Interview with Joseph Kennedy Environmental Copywriting Consultant, Nomad & founder of Content Pathway

Joseph Kennedy - Content Pathway

At 24, you’ve quickly decided that being a digital nomad is for you. What motivated you to take to the road?

It’s in my blood. My mum travelled for nearly ten years, from 17 years old to 26, I think. Growing up with her stories really inspired me, and I want to go and relive some of her adventures.

I started going on adventures when I was 18, hitchhiking around England with a tent, volunteering on organic projects in Portugal, camping in the northern lake region of Albania and working in a hostel in Italy for example. When I was working remotely for the recycling company, I started seeing the term ‘digital nomad’ come up, and so I asked one of these people to tell me all about it, and this amazing lady called Kate helped me prepare my pitch to my boss. See, I was working remotely, but from home, from a room I was renting, and I was desperate to hit the road. I had saved enough money to go travel, but I didn’t want to quit the job, and I figured I had a 50/50 chance of my boss saying yes to letting me work abroad. He agreed and off I went!

I ended up coming back and looking for a new job, but based on this experience, I would do everything I could to become a digital nomad a second time, but this time I would be the boss and it would be a far more creative and useful role. Fortunately, I managed it.


You’ve moved around quite a bit over the past year. How do you decide upon your destinations?

I’ve been asked this a few times recently, and I usually say that I follow the sun, like a lizard! I much prefer hot weather to cold, but this year I’m going to try and break free from that so I have more diversity in where I travel to. Hot places with a beach, like Lisbon, Tarifa, Koh Samui and currently Essaouira have been very good to me, and are far more appealing than a massive city or the countryside (where I’m from originally).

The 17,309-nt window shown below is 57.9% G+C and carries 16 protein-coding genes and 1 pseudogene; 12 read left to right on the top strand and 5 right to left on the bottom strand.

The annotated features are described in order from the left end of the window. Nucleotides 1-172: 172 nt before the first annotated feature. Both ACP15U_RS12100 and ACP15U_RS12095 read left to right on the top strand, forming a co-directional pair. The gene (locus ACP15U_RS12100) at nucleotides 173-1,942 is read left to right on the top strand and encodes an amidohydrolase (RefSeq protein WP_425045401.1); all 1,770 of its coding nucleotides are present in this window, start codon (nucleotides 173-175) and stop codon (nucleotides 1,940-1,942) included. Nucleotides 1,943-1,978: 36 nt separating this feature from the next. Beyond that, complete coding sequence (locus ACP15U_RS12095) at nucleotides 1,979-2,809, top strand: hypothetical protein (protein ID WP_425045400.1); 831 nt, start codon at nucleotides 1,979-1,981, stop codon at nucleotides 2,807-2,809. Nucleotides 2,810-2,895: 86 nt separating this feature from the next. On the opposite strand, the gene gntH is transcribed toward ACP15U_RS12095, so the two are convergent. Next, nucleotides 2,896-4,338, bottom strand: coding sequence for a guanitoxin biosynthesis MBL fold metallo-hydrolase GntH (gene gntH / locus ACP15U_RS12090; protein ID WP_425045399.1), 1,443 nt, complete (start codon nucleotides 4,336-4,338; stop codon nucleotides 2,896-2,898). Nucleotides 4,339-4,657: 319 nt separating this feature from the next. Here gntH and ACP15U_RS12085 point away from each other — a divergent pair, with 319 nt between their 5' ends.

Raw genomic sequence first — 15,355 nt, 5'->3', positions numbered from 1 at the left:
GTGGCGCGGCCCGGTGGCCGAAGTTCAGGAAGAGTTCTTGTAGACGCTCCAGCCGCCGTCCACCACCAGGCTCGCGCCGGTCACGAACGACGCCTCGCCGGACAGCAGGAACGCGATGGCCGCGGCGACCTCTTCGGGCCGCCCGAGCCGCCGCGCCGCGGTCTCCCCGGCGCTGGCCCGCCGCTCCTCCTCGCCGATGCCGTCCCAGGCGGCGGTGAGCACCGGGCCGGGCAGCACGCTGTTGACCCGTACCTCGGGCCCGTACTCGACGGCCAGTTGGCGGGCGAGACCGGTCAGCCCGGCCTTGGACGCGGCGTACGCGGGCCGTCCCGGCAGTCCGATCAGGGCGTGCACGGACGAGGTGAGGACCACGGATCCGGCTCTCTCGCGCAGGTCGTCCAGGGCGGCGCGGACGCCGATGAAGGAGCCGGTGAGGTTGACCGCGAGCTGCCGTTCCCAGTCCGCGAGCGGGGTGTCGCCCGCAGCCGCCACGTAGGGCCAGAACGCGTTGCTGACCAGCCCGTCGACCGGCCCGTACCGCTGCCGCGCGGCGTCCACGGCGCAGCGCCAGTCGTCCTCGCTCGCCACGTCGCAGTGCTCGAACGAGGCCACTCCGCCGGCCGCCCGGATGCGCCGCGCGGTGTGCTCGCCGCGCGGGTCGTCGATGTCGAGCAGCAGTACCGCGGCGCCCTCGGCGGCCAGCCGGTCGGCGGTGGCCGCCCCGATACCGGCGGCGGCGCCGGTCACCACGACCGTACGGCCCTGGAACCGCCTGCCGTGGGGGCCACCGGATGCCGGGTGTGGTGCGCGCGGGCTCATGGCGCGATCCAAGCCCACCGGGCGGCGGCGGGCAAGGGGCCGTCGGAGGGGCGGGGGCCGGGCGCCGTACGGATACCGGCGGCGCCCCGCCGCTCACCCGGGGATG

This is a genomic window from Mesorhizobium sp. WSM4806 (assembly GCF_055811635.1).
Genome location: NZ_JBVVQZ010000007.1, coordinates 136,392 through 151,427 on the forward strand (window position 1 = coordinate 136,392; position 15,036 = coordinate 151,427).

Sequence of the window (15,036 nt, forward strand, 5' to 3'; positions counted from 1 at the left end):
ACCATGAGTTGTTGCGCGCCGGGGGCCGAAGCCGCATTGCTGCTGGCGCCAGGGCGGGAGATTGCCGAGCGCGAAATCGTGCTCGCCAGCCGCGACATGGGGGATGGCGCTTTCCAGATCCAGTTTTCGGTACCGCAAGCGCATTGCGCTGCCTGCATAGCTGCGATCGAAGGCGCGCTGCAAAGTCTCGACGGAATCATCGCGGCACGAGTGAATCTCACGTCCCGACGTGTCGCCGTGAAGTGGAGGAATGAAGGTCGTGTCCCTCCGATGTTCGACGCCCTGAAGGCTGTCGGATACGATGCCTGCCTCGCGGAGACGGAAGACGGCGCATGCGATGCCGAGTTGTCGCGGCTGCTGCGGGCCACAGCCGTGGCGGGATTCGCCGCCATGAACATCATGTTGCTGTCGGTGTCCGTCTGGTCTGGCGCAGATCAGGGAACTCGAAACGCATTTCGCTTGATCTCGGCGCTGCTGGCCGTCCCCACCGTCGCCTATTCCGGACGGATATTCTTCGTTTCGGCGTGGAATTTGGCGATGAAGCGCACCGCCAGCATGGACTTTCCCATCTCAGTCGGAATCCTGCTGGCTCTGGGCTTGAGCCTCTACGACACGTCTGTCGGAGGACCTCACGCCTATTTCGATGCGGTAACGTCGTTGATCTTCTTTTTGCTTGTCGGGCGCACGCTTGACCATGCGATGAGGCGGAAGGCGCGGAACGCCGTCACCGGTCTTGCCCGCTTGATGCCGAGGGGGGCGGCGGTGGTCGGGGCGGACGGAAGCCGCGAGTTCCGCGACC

You’ve decided to launch your business with a clear focus on environmental copywriting. Why did you decide to focus on that niche?

I’ve always been curious about environmental protection, but beyond volunteering on the odd project, I didn’t really get involved until I graduated from university. I found an internship with a small virtual recycling and landfill diversion company, working remotely, where I was paid to research, produce content, interact with the public and other brands, and get a strong understanding of the industry. I learned more than I could have expected, and it grew my interest beyond recycling and landfill, and into renewable energy, sustainability, reuse, ocean plastics and more.

When starting the business, I knew that I wanted to help environmental businesses with their copywriting and content marketing, but I was really surprised at how few specialist agencies there were in the UK. Most UK environmental businesses are working with general agencies who struggle to connect with the audience because they don’t know how to write for them. I wouldn’t be surprised if the same writers who they hire are also writing about fashion, sports, politics or technology.

I made the decision that if a business was not driven to help the environment, I wouldn’t help them.


What are the particularities of environmental copywriting?

It’s part science, part emotion and part education. With any environmental cause, you have something to root for, whether it be the turtles eating the plastic, or the renewable energy companies taking on the dirty coal plants, and this is a vital factor in any good story, having a main character that you want to win. That’s where you build emotion, and then you add in the science, the data, the stats, the reasons and how things are going to get worse if we don’t want them better. Now that the reader is involved and informed, if you’ve done your job well, it’s time to educate them about best practices and progressive actions that will work towards nullifying the issue. There’s more to it than this, but I can’t give away my secret sauce!